Some more Tripath Experiences

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For those contemplating the EVM modules there is a lot of positive press - here's a little other side of the story.

I have built up a TA 0104A EVM module into a working amplifier. I've been reasonably careful and I've published my listening experiences earlier in this forum.

Here are some further experiences.

Ouput capacitor failure - like others my pwm filter caps failed promptly during test. It turns out they are rated 100V and are nowhere near up to standing the sorts of voltages the output filter can resonate to without a speaker load. Ok, the amp survived, new filter caps and it was ok I thought. On closer inspection however it had (naturally) killed the output filter damping resistors too (33R 2W). So, as an engineer I'm a bit annoyed that things as fundamental as this would get into the market - but I guess after all it is an evaluation module.

Radio interference is awful from the amp - both am and fm frequencies. At am frequencies it can be no other - there is about 3Vrms (130dBu) of switching frequency on the speaker lines after the filter. The CISPR standard for this on domestic power lines is 66dBu or 2mV! Spot the problem? Those of you concerned about noise getting into your delicate audio system be warned!! To be honest I had a Tact RCS2.0 room eq unit for a while and it certainly created rf interference as well.

Getting such gross levels of rf down to acceptable levels is a hard task for an experienced interference engineer. So don't expect to achieve miracles. I have included a mains rf filter, properly installed, recommended filtering on the output terminals, and added common mode filters to the line in - has a similar effect to transformers and is very effective at stopping rf heading out this way (by measurement).

Yesterday while trying to determine the greatest source of interference I ran the amp without speaker leads or speakers. At power down it killed two ouput mosfets blowing the 80V 10A supply fuses. This occurred as the 5V supply collapsed before the main supply - an issue Tripath's documentation mentions but says won't be problem. Well up to now it wasn't. The output circuit seems fairly resilient - I have replaced the mosfets and checked it over and it goes again. I have now added a small relay to force the unit into mute before the 5V supply decays.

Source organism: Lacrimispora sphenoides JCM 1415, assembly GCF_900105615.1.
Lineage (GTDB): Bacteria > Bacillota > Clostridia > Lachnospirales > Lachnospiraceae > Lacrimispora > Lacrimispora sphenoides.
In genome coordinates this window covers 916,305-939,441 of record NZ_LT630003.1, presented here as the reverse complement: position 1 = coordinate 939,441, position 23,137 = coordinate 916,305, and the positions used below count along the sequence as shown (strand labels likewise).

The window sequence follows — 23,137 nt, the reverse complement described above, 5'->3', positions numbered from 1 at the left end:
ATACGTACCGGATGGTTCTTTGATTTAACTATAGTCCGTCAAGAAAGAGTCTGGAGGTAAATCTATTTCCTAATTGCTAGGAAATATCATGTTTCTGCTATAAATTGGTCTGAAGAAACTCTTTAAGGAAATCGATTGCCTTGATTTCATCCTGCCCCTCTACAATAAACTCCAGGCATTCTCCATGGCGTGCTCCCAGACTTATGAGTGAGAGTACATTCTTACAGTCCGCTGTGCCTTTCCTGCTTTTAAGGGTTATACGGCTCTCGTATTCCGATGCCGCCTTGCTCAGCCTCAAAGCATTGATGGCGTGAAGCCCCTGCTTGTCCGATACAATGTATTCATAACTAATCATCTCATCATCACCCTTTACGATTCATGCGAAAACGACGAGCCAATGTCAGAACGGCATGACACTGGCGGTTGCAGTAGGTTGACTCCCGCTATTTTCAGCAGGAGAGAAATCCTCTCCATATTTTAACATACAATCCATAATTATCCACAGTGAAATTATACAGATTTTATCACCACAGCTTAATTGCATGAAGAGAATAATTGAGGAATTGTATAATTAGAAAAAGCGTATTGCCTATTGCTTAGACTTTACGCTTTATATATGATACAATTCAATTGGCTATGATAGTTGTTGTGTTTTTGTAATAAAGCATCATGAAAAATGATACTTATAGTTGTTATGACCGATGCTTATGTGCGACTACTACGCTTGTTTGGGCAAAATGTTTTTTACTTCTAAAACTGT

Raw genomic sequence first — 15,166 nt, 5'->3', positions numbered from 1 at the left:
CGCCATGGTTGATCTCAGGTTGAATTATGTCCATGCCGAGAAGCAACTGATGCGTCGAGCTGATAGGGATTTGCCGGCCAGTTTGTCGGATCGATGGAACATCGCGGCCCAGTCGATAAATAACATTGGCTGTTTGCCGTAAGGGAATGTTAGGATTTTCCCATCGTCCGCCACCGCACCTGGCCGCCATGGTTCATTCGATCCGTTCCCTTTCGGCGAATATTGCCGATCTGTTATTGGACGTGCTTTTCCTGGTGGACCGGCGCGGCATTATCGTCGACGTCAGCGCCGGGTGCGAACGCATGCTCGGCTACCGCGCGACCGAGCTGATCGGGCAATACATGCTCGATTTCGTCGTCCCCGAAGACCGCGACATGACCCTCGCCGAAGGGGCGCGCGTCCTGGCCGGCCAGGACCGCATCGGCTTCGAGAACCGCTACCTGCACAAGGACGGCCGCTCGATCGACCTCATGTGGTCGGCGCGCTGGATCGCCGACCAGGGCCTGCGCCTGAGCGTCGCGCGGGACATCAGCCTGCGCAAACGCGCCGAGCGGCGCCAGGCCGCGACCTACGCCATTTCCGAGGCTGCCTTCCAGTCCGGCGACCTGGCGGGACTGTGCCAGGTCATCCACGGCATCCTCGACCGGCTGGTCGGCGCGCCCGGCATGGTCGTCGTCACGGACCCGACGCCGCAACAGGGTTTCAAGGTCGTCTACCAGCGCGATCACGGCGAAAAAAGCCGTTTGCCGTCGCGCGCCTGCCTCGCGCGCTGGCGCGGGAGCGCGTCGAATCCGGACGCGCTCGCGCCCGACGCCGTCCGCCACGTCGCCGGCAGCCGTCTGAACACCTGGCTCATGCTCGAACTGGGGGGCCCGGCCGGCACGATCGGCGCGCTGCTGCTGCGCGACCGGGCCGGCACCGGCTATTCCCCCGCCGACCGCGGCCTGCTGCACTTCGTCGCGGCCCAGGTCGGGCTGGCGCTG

I've seen mention of the amp as having great bass control - well with 801's you find out what has and what hasn't. It isn't bad but not up with top power amps. Mids and tops have a distinct character and lack of detail compared to a top amplifier (I’m comparing to a Plinius SA250/4 which I had hoped (optimist) that the tripath would oust - err .... wrong!).

On the other hand listening to it is pleasant enough - it doesn't hash or harder up treble like some amps. Perhaps for the $ it is a reasonable step but I suspect better value is to be had in the second hand market, without the problems or risks.

Just my experience - happy to answer questions. I am using it in my bass - it may not be as good as the Plinius but with it I can include a separate bass eq in circuit to notch out room modes which have hugely greater negative effects than the difference between the amps.

MurrayP, I've never seen a reference to the fact that the 5V supply needs to decay before the main rail supplies.
I think I read that if the amp is not muted and this happens, there could be some (nasty) transients into the speakers, but nothing like frying the output devices.

This could be one of the causes of my failures, because in my setup, due to the huge amount of filter capacity on the main rails they sure decay a long time after the 5V!

Can you retionalize on what happens and how to avoid it? I'd like to build an industrial strength amp, not one that will blow up at any moment!
I'm also planning on putting a relay on the output for further protecting my speakers. I guess this will increase the instability, right?

Last question: where did you get the replacements MosFets? I can't find them anywhere.
Sorry for my idear . I have just checked the Tripath TA0104 evaluation module (Regarding blowing output filter cap).

If the Cap is 1 220nF and the coil is a 18uH or if the cap is 100nF this should not get this amp up and smoking, but the design needs some cooling .. Not just 20degress/watt heatsinks..